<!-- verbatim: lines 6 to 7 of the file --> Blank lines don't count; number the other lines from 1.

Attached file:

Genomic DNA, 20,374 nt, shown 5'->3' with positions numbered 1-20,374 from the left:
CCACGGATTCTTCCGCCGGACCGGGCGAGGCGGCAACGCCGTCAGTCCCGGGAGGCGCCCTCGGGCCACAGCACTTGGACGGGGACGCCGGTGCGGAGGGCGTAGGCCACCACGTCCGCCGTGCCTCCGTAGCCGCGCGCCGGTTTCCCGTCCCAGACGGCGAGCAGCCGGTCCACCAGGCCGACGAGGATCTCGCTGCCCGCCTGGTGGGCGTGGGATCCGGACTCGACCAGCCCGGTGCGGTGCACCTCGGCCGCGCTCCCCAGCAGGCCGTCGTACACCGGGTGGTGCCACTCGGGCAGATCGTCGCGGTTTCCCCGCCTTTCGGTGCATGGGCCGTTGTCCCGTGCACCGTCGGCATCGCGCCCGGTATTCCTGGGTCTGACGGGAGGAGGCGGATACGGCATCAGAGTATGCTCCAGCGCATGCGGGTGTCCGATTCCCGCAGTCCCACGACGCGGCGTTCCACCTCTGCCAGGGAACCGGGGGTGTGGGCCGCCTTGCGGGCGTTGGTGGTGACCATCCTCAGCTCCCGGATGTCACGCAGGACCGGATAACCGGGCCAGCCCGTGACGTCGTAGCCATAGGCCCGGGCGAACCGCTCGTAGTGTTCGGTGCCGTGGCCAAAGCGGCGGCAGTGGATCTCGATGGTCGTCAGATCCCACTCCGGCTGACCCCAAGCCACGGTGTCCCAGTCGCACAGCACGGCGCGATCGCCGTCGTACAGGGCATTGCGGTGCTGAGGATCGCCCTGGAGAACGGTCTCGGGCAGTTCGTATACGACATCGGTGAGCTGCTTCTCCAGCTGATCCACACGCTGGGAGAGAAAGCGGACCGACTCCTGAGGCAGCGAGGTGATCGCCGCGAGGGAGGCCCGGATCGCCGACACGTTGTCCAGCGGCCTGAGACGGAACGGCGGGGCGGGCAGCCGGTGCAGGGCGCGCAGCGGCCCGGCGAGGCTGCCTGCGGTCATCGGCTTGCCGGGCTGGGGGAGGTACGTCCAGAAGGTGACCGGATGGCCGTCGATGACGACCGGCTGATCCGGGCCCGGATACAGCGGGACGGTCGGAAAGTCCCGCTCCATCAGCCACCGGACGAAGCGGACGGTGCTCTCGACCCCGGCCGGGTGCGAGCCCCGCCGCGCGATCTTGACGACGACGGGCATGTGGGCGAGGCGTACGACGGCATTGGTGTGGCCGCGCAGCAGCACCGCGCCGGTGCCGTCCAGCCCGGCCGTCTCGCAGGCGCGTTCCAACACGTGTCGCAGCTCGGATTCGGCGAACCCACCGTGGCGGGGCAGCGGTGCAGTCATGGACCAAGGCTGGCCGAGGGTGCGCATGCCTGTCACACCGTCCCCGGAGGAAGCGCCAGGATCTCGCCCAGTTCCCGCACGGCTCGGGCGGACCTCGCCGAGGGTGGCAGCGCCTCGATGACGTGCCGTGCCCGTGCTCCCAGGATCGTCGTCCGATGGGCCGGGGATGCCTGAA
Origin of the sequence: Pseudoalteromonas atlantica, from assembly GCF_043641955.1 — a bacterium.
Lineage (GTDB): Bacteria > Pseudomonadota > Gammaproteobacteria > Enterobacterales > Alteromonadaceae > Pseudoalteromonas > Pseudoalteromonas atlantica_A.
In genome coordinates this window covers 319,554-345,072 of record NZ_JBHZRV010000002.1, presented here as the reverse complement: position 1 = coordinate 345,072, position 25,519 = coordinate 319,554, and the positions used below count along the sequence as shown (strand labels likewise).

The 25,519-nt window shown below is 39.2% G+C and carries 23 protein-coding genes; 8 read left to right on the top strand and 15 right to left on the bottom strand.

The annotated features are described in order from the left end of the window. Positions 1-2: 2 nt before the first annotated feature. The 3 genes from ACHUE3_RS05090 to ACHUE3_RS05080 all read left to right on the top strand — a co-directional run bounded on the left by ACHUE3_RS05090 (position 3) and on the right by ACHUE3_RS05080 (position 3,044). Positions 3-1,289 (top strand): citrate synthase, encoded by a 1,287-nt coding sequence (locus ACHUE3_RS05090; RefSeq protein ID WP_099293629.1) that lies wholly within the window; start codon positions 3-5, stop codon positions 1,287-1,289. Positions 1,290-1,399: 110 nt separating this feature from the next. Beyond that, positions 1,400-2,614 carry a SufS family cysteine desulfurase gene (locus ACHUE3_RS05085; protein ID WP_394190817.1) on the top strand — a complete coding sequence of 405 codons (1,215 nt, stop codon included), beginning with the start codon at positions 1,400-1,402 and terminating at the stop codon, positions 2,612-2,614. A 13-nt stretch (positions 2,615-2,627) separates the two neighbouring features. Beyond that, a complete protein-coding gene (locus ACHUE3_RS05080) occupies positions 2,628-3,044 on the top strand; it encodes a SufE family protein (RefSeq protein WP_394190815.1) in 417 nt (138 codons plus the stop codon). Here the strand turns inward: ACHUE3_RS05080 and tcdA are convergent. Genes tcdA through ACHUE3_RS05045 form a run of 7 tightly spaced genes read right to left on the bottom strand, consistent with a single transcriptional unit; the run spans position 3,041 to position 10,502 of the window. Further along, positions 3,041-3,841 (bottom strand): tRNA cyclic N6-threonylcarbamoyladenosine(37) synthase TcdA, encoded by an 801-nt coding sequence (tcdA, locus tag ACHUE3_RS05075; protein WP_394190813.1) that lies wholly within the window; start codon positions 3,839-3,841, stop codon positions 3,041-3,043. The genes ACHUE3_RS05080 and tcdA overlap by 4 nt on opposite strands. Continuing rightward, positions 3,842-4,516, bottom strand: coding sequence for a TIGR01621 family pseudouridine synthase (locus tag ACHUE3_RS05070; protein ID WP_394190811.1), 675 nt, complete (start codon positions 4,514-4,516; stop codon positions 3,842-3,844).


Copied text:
The 25,519-nt window shown below is 39.2% G+C and carries 23 protein-coding genes; 8 read left to right on the top strand and 15 right to left on the bottom strand.

The annotated features are described in order from the left end of the window. Positions 1-2: 2 nt before the first annotated feature. The 3 genes from ACHUE3_RS05090 to ACHUE3_RS05080 all read left to right on the top strand — a co-directional run bounded on the left by ACHUE3_RS05090 (position 3) and on the right by ACHUE3_RS05080 (position 3,044). Positions 3-1,289 (top strand): citrate synthase, encoded by a 1,287-nt coding sequence (locus ACHUE3_RS05090; RefSeq protein ID WP_099293629.1) that lies wholly within the window; start codon positions 3-5, stop codon positions 1,287-1,289. Positions 1,290-1,399: 110 nt separating this feature from the next. Beyond that, positions 1,400-2,614 carry a SufS family cysteine desulfurase gene (locus ACHUE3_RS05085; protein ID WP_394190817.1) on the top strand — a complete coding sequence of 405 codons (1,215 nt, stop codon included), beginning with the start codon at positions 1,400-1,402 and terminating at the stop codon, positions 2,612-2,614. A 13-nt stretch (positions 2,615-2,627) separates the two neighbouring features. Beyond that, a complete protein-coding gene (locus ACHUE3_RS05080) occupies positions 2,628-3,044 on the top strand; it encodes a SufE family protein (RefSeq protein WP_394190815.1) in 417 nt (138 codons plus the stop codon). Here the strand turns inward: ACHUE3_RS05080 and tcdA are convergent. Genes tcdA through ACHUE3_RS05045 form a run of 7 tightly spaced genes read right to left on the bottom strand, consistent with a single transcriptional unit; the run spans position 3,041 to position 10,502 of the window. Further along, positions 3,041-3,841 (bottom strand): tRNA cyclic N6-threonylcarbamoyladenosine(37) synthase TcdA, encoded by an 801-nt coding sequence (tcdA, locus tag ACHUE3_RS05075; protein WP_394190813.1) that lies wholly within the window; start codon positions 3,839-3,841, stop codon positions 3,041-3,043. The genes ACHUE3_RS05080 and tcdA overlap by 4 nt on opposite strands. Continuing rightward, positions 3,842-4,516, bottom strand: coding sequence for a TIGR01621 family pseudouridine synthase (locus tag ACHUE3_RS05070; protein ID WP_394190811.1), 675 nt, complete (start codon positions 4,514-4,516; stop codon positions 3,842-3,844).